Figure 3 shows, using a superhydrophobic nanocomposite coating with 11% nanoclay weight concentration, the dependence of (a) apparent static water contact angle over twelve 1750 N/m tape tests and (b) contact angle hysteresis after the twelfth tape test for select MCPU/PMC weight ratios.
 Figure 4 provides SEM images of (a) surface morphology of the superhydrophobic
MCPU/PMC/nanoclay nanocomposite coating, (b) the surface structure detail showing the appearance of self-similar inherently rough micro-bumps, and (c) magnified image of the nanoscale roughness features on the micro-bumps.
 Figure 5 provides representative SEM images of (a) superhydrophobic nanocomposite coating before tape testing and (b) the same superhydrophobic nanocomposite coating after twelve tape tests for an adhesion strength of 3850 N/m.  Figure 6 provides (a) an SEM image detecting backscattered electrons of a superhydrophobic MCPU/PMC/nanoclay nanocomposite coating to show chemical uniformity and, (b) an energy dispersive spectroscopy plot for the coating.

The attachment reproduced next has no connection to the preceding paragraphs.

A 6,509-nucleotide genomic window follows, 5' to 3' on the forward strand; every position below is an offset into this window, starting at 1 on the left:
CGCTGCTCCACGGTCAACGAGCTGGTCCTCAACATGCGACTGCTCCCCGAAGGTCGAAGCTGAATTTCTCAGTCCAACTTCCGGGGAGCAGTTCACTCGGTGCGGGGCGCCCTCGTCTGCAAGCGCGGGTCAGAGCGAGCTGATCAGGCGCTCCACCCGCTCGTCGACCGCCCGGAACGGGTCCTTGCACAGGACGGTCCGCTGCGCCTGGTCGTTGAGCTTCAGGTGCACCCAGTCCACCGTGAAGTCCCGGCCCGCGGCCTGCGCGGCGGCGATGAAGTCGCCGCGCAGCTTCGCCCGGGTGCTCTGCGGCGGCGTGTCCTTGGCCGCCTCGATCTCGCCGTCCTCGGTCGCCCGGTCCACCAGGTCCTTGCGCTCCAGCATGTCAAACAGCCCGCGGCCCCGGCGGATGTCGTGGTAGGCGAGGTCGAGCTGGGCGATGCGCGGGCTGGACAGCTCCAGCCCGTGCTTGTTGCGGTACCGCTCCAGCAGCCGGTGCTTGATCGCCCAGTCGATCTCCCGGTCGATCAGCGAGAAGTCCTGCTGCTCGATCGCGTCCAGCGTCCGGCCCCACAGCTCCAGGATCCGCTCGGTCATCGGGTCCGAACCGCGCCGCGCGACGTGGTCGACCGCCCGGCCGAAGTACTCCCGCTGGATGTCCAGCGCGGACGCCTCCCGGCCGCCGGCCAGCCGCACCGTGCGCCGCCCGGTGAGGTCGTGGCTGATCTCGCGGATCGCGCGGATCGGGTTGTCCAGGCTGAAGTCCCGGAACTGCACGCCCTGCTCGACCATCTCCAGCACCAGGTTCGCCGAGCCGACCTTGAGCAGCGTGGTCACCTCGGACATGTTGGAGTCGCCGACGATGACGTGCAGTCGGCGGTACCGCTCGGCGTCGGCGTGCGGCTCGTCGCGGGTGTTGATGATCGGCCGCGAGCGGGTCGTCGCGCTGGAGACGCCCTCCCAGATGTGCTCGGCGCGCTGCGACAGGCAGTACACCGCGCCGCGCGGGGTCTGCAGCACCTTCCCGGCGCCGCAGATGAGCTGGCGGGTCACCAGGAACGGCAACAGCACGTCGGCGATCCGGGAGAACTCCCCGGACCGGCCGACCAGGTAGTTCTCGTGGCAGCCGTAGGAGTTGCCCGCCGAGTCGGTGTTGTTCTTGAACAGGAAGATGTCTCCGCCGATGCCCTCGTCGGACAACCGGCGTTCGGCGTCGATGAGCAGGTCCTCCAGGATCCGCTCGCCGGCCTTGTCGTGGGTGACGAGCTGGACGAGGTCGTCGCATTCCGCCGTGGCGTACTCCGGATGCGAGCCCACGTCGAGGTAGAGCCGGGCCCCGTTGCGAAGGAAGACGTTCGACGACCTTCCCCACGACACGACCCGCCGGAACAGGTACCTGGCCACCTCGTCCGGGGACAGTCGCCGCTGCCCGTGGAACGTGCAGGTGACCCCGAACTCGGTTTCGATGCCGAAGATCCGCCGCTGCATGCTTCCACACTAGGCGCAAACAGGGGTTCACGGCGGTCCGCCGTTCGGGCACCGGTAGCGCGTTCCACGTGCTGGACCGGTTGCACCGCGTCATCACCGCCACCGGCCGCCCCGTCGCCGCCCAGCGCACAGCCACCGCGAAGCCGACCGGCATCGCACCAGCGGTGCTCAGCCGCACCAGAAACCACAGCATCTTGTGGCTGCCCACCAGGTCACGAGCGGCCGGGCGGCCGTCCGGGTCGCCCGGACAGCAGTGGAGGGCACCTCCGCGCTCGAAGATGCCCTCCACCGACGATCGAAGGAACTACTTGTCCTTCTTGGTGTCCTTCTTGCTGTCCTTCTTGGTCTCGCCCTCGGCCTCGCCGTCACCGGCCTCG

Figure 7 shows, using a superhydrophobic nanocomposite coating with 11% nanoclay weight concentration and 1:1 MCPU/PMC weight ratio, the dependence of (a) apparent static water contact angle over twelve tape tests for select adhesion strengths and (b) contact angle hysteresis after the twelfth tape test.
 Figure 8 provides SEM images of the superhydrophobic nanocomposite coatings at
magnifications of (a) 200X (b) 3000X.
 Figure 9 provides a schematic illustration of an experimental setup for thermally homogeneous, high and low humidity tests.
 Figure 10 depicts the superhydrophobic performance of nanocomposites for a temperature cycle (20°C to -3°C to 20°C) while maintaining thermal homogeneity at each point of measurement (a) CA at low humidity (b) OA at low humidity (c) CA at high humidity (d) ROA at high humidity.
 Figure lldepicts the homogeneous vs. non-homogeneous thermal effects on the
superhydrophobicity of the nanocomposites.
 Figure 12 is a schematic illustration of a system configured to carry out a spray-casting process.
 Figure 13 depicts the effect of spray-casting height on super-hydrophobicity of the
nanocomposite coating (spray-casting air pressure fixed at 60psi).
 Figure 14 provides SEM images of nanocomposite coatings spray-casted at a height of (a) 2 inches (b) 3 inches.
 Figure 15 depicts the effect of spray-casting air pressure on superhydrophobicity of the nanocomposite coating (spray-casting height fixed at 3 inches).
 Figure 16 depicts the effect of spray-casting height on mechanical durability of nanocomposite coating (spray-casting pressure fixed at 60psi.